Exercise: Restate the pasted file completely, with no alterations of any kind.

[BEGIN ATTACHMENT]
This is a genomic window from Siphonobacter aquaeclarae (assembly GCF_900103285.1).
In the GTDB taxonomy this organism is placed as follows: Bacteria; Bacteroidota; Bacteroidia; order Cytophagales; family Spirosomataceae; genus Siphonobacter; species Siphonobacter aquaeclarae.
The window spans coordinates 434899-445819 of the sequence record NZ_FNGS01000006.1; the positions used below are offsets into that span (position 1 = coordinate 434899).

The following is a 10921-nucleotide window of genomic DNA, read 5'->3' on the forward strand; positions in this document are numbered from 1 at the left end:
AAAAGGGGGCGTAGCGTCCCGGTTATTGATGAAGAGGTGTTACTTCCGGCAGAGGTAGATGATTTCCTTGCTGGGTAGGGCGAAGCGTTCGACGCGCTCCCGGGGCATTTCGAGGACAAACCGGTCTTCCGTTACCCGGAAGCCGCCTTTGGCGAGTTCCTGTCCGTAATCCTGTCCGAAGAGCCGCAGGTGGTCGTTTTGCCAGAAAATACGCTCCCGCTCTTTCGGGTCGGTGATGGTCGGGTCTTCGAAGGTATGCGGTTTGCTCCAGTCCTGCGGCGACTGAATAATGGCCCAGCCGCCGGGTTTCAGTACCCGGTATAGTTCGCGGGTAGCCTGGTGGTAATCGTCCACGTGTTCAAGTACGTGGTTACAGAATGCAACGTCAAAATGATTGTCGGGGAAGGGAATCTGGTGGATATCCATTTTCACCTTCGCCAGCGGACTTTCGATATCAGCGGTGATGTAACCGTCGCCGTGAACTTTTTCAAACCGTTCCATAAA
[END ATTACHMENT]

This is a genomic window from Siphonobacter aquaeclarae (assembly GCF_900103285.1).
In the GTDB taxonomy this organism is placed as follows: Bacteria; Bacteroidota; Bacteroidia; order Cytophagales; family Spirosomataceae; genus Siphonobacter; species Siphonobacter aquaeclarae.
The window spans coordinates 434899-445819 of the sequence record NZ_FNGS01000006.1; the positions used below are offsets into that span (position 1 = coordinate 434899).

The following is a 10921-nucleotide window of genomic DNA, read 5'->3' on the forward strand; positions in this document are numbered from 1 at the left end:
AAAAGGGGGCGTAGCGTCCCGGTTATTGATGAAGAGGTGTTACTTCCGGCAGAGGTAGATGATTTCCTTGCTGGGTAGGGCGAAGCGTTCGACGCGCTCCCGGGGCATTTCGAGGACAAACCGGTCTTCCGTTACCCGGAAGCCGCCTTTGGCGAGTTCCTGTCCGTAATCCTGTCCGAAGAGCCGCAGGTGGTCGTTTTGCCAGAAAATACGCTCCCGCTCTTTCGGGTCGGTGATGGTCGGGTCTTCGAAGGTATGCGGTTTGCTCCAGTCCTGCGGCGACTGAATAATGGCCCAGCCGCCGGGTTTCAGTACCCGGTATAGTTCGCGGGTAGCCTGGTGGTAATCGTCCACGTGTTCAAGTACGTGGTTACAGAATGCAACGTCAAAATGATTGTCGGGGAAGGGAATCTGGTGGATATCCATTTTCACCTTCGCCAGCGGACTTTCGATATCAGCGGTGATGTAACCGTCGCCGTGAACTTTTTCAAACCGTTCCATAAA